Sam Peckinpah's light-hearted, rambunctious ode to the dying Wild West, with Jason Robards as a rascally prospector who transforms a desert water-hole into big business. Year: 1970 Director: Sam Peckinpah Starring: Jason Robards, Stella Stevens, David Warner
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What does it tell us that Sam Peckinpah's most joyous and life-affirming movie is also his most underappreciated? The Ballad of Cable Hogue was made in that singular moment when, having just completed The Wild Bunch, Peckinpah knew he was back in the game as a feature-film director; and before anyone (including Peckinpah himself?) had an inkling of how completely he was about to redefine the Western genre, contemporary American filmmaking, and his own personal legend.
Cable Hogue is a splendiferous entertainment: a grufty Western tall tale, a lusty comedy, and also (in critic Kathleen Murphy's phrase) "a musical about the economic and emotional complexities of capitalism." Its title character--Jason Robards in a great, exuberant gift of a performance--is an ornery varmint left by two scurrilous partners (L.Q. Jones and Strother Martin) to die in the desert. Through pure cussedness and what may be dumb luck, may be divine intervention, he "finds water where it wasn't" and survives. Nothing to do now but settle back, let his waterhole--the only one on the stage line between Deaddog and Gila--make him a rich man, and await the day those two old partners drop by his waystation.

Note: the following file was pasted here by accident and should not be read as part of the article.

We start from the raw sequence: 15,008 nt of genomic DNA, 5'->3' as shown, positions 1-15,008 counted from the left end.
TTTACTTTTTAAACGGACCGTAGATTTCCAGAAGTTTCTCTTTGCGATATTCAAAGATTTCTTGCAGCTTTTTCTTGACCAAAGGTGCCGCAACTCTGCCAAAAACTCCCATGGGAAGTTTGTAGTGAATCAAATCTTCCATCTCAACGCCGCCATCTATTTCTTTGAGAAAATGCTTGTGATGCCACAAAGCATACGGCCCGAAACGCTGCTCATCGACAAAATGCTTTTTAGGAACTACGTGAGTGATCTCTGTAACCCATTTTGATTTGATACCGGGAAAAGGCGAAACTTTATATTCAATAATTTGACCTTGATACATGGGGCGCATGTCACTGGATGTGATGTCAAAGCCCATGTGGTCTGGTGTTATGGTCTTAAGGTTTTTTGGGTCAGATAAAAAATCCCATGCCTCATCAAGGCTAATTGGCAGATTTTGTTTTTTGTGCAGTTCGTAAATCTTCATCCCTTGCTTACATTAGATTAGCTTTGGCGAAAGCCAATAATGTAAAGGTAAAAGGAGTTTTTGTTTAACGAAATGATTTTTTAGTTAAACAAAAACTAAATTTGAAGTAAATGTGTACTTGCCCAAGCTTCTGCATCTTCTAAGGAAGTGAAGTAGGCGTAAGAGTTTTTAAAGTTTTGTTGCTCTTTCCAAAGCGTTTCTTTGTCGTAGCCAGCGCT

Besides such Peckinpah regulars as Slim Pickens, R.G. Armstrong, and Gene Evans, the movie features Stella Stevens in her career-best role as Hildy, Hogue's best reason for getting into town now and again, and David Warner, an itinerant preacher and full-time lech who becomes his soulmate. Lucien Ballard photographed, and there's a charming song score (by Richard Gillis) whose neglect is as mystifying as that of the film. Above all, there is Sam Peckinpah exulting in the lyrical, heart-filling possibilities of making a motion picture, trying just about anything, and finding it beautiful. This film was his personal favorite. --Richard T. Jameson
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